Today marks the tenth anniversary of the establishment of the Department of State’s Bureau of Conflict and Stabilization Operations (CSO). From the start, CSO has driven home that, of the “3D’s” (Defense, Diplomacy, and Development), Diplomacy is by far the lowest cost yet most essential avenue to address conflict worldwide. It is more important than ever that the Department has a specialized team focused on these issues.
CSO has evolved over the past decade from what originally was envisioned as a “whole-of-government czar” for reconstruction and stabilization into a functional bureau to anticipate, prevent and respond to conflict within State’s family of civilian security offices and bureaus. In 2004, then-Senator Joseph Biden teamed with Senator Richard Lugar to propose the Reconstruction and Stabilization Civilian Management Act. This legislation mandated the State Department to carry out operations in a “country or region that is at risk of, in, or is in transition from, conflict or civil strife.” In response, Secretary of State Colin Powell created the Office of the Coordinator for Reconstruction and Stabilization (S/CRS).
Diplomacy is by far the lowest cost yet most essential avenue to address conflict worldwide.Robert J. Faucher Acting Assistant Secretary for the Bureau of Conflict and Stabilization Operations
Early on, S/CRS embraced the key lesson that stabilization requires a lot of planning – both to define goals clearly and to know whether they are being achieved. S/CRS pioneered methods of conflict analysis and planning designed to get all the players around a table to agree to a common approach to the conflict at hand. This custom of rigorous analysis and planning carried over when Secretary of State Hillary Clinton converted S/CRS into CSO in 2011 and continues today.
Ten years ago, CSO’s first Assistant Secretary, Ambassador Rick Barton, recognized the role data analytics could play in both anticipating conflict and evaluating the effectiveness of U.S. responses. He stood up CSO’s advanced analytics unit—now a full office—that today runs the Instability Monitoring and Analysis Platform (IMAP). Any Department employee can access IMAP from their desktop, putting CSO at the cutting edge of the U.S. government’s use of data analytics. CSO is currently leveraging data analytics and IMAP to focus on administration priorities, including capturing climate change’s impact on violence, anticipating where democratic backsliding will lead to instability, and providing early warning on atrocity risks worldwide.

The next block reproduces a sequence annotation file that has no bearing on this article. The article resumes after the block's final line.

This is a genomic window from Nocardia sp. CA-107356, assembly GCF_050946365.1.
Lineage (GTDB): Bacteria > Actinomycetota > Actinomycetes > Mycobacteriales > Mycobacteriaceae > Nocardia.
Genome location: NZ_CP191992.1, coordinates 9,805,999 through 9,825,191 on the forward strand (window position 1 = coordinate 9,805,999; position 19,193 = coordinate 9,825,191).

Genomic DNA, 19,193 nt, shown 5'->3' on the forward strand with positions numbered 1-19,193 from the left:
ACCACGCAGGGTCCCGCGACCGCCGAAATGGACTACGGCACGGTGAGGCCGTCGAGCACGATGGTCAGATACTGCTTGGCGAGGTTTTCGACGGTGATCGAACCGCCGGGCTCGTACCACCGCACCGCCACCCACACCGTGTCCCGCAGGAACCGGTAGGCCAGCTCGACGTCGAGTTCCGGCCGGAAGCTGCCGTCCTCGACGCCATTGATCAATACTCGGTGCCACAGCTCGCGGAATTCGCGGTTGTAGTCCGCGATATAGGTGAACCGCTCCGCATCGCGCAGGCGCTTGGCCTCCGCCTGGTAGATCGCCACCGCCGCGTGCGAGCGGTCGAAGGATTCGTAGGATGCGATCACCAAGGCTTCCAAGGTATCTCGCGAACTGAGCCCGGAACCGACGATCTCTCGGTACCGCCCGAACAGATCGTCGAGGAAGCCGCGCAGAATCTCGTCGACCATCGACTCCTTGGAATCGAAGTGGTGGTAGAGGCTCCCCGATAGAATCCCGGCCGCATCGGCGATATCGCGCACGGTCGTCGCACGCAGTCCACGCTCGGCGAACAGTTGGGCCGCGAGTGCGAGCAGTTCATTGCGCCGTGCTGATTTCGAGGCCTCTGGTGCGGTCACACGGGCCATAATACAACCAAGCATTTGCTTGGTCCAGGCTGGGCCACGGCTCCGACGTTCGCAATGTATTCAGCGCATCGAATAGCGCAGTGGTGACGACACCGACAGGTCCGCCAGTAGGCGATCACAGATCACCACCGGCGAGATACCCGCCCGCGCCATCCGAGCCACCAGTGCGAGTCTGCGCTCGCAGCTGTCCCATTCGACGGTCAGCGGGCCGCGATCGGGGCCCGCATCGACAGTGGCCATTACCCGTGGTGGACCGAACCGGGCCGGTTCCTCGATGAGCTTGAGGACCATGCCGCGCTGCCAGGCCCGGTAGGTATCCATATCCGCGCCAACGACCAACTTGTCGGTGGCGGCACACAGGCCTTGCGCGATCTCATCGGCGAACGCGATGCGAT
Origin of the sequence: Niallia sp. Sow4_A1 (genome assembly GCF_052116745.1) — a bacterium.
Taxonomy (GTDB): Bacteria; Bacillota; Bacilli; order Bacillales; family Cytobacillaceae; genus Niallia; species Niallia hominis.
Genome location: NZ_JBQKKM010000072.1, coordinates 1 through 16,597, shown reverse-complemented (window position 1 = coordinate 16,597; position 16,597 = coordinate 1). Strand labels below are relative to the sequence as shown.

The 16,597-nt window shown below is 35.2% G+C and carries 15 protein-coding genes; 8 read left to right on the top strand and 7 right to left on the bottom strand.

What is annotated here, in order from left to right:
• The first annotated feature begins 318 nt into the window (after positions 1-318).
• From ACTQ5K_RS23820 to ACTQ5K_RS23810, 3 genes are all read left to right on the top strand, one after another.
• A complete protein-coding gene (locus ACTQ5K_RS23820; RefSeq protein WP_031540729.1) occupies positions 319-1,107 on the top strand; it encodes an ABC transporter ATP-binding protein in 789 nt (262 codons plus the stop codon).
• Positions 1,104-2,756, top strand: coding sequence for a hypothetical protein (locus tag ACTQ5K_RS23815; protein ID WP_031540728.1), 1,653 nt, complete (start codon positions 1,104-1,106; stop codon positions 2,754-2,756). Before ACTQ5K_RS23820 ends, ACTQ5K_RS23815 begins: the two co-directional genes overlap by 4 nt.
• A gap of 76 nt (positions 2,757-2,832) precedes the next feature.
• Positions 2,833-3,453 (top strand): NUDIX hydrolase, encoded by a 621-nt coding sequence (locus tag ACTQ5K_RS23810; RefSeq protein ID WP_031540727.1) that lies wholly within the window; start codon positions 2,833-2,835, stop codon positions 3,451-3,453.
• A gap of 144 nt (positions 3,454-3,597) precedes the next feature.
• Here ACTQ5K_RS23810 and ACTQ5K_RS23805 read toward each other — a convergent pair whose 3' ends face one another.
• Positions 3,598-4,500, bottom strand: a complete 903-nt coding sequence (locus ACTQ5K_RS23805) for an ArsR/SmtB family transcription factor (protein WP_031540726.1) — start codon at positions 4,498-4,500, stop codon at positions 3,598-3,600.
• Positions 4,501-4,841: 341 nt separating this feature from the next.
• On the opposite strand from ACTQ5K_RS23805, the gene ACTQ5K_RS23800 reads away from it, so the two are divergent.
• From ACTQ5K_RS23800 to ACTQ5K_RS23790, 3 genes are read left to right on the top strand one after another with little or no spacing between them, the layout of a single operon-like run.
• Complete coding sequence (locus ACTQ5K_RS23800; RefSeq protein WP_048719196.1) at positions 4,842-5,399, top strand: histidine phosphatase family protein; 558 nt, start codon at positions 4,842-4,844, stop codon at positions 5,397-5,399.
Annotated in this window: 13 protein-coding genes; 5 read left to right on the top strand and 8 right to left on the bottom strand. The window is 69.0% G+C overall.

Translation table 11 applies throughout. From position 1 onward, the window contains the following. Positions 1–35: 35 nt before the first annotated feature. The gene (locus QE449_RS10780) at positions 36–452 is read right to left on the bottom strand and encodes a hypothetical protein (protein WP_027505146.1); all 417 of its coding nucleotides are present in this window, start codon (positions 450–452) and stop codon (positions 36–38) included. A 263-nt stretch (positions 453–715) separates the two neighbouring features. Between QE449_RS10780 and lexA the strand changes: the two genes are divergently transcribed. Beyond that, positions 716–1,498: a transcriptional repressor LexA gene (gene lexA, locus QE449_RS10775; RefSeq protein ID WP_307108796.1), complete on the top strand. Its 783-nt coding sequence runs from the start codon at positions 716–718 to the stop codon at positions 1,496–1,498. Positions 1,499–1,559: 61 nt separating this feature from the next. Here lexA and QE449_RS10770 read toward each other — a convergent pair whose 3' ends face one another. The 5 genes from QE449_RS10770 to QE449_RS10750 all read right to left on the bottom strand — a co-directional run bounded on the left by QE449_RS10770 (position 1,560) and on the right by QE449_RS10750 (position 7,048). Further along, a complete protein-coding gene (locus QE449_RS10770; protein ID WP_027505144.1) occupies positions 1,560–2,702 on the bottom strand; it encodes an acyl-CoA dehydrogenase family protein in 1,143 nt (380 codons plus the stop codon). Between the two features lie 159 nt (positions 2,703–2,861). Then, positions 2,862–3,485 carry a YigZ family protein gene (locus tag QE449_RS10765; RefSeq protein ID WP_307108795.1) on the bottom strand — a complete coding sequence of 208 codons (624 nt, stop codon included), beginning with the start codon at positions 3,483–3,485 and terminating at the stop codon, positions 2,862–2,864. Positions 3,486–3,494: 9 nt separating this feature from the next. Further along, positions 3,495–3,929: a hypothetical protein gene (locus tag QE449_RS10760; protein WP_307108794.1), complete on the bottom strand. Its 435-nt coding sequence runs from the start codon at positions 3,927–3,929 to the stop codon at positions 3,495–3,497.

S/CRS’s initial legislation also called for a full-time rapid deployment force of diplomats to engage in “peacebuilding.” In just a few years, this group made notable contributions to our efforts in Afghanistan, the Kyrgyz Republic, and South Sudan. Ambassador Barton then refined CSO field operations away from a broad “expeditionary surge” of personnel and towards small, specialized civilian teams focused on targeted, small-scale initiatives involving diplomatic interventions and planning.
Ten years on, CSO continues its overseas presence through rapid, short-term deployments all over the world, including Burkina Faso, Burma, Cameroon, Ethiopia, Haiti, Indonesia, Mozambique, Nigeria, Sudan, Thailand and Uganda. This is in addition to longer-term Foreign Service Stabilization Advisors assigned to diplomatic and military posts, including various military combatant commands, Kenya, Ukraine, and the United Arab Emirates. New Foreign Service Officer positions are soon to come in Niger, Central Command and embassies in countries chosen to participate in the Global Fragility Act’s Strategy to Prevent Conflict and Promote Stability.
Leadership at the highest levels of the U.S. government recognizes the need for conflict-specialized diplomats, just as we need diplomatic experts in trade and technology. CSO offers critical leadership and partnership with the various U.S. government agencies for implementation of the U.S. Strategy to Prevent Conflict and Promote Stability, the Elie Wiesel Genocide and Atrocities Prevention Act, and the Women, Peace and Security Act. It is also standing up a Negotiation Support Unit to provide technical assistance to State’s negotiators working on some of the thorniest international disputes. CSO’s core capabilities – and policymakers’ needs – have remained constant and relevant: deep qualitative and quantitative analysis of conflict’s roots, rigorous planning to inform the U.S. government’s approach to resolving them, agile deployment of conflict-expert diplomats where needed, and honest evaluation of lessons learned from our engagements.
For more about CSO’s history and origins, see this article published in the Foreign Service Journal.
About the Author: Robert J. Faucher is the Acting Assistant Secretary for the Bureau of Conflict and Stabilization Operations.